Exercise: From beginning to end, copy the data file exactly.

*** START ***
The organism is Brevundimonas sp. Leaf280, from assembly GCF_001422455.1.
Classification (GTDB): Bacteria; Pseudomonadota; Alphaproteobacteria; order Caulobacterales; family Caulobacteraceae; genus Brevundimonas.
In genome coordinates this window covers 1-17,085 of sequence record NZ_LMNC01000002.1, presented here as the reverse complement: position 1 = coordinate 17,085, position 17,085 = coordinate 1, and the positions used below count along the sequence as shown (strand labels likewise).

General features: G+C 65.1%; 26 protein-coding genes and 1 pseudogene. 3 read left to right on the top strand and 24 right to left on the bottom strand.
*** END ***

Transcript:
The organism is Brevundimonas sp. Leaf280, from assembly GCF_001422455.1.
Classification (GTDB): Bacteria; Pseudomonadota; Alphaproteobacteria; order Caulobacterales; family Caulobacteraceae; genus Brevundimonas.
In genome coordinates this window covers 1-17,085 of sequence record NZ_LMNC01000002.1, presented here as the reverse complement: position 1 = coordinate 17,085, position 17,085 = coordinate 1, and the positions used below count along the sequence as shown (strand labels likewise).

General features: G+C 65.1%; 26 protein-coding genes and 1 pseudogene. 3 read left to right on the top strand and 24 right to left on the bottom strand.